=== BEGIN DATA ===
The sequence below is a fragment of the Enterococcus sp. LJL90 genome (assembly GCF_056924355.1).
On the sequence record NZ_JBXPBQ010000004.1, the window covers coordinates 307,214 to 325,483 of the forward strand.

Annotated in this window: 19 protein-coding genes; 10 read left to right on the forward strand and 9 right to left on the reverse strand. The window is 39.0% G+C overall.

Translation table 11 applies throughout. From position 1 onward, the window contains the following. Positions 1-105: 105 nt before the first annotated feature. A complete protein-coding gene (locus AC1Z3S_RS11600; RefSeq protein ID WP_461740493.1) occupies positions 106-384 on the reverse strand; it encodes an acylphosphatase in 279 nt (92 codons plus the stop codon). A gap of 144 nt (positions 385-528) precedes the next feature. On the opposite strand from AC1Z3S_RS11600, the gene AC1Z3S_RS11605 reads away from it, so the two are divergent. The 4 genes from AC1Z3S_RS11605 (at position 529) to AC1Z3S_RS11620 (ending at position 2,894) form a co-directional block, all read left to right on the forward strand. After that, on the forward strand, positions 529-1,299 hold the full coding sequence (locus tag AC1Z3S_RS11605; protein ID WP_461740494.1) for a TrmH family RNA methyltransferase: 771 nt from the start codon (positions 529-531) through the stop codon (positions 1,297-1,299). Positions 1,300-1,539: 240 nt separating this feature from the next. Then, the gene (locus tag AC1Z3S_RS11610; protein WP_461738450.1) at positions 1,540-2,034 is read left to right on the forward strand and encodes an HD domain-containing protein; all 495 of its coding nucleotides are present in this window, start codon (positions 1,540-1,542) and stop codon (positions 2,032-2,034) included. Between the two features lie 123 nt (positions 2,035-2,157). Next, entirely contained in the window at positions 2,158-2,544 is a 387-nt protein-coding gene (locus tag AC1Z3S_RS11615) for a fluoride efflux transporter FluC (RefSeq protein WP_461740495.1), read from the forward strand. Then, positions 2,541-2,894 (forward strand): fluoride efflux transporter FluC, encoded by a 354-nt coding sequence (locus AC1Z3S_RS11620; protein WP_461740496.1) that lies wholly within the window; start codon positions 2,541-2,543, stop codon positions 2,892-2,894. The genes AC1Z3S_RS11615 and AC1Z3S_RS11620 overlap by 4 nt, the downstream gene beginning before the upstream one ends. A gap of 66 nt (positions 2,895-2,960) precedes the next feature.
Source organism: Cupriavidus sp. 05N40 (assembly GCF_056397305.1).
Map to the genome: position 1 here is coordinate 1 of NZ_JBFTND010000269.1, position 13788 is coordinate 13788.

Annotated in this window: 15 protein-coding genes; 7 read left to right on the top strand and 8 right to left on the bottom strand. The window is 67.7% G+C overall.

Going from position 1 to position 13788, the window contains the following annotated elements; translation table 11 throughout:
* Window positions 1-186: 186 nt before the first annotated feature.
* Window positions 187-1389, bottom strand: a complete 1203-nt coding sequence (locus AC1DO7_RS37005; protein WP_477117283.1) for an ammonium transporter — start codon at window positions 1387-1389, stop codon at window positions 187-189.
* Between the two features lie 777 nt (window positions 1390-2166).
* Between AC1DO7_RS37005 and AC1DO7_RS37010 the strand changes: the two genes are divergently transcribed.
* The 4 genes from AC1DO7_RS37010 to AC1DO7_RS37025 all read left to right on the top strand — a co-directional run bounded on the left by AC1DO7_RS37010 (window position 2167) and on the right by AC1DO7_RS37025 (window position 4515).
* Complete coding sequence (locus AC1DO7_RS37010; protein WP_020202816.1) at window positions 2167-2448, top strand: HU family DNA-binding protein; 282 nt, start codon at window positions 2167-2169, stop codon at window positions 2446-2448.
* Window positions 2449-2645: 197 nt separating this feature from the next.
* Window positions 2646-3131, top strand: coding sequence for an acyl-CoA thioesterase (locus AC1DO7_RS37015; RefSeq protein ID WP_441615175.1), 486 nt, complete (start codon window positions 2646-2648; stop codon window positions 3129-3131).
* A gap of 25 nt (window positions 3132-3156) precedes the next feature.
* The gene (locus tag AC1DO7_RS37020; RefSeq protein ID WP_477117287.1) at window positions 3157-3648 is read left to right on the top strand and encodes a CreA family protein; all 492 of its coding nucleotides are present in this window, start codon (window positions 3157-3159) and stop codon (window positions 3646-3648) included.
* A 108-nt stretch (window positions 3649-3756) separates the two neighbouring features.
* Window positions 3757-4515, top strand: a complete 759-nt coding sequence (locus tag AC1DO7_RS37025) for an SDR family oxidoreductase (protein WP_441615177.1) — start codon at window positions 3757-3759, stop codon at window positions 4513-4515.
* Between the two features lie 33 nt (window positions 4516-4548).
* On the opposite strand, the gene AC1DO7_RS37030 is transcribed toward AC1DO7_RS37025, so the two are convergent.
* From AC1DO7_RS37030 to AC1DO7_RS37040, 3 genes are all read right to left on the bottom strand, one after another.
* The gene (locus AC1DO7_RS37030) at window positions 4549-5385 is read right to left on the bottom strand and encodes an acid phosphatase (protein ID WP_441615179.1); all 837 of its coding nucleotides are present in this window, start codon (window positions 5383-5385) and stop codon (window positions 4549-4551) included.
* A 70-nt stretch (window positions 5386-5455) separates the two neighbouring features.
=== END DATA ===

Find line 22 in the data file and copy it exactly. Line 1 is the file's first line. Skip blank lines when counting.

* On the opposite strand, the gene AC1DO7_RS37030 is transcribed toward AC1DO7_RS37025, so the two are convergent.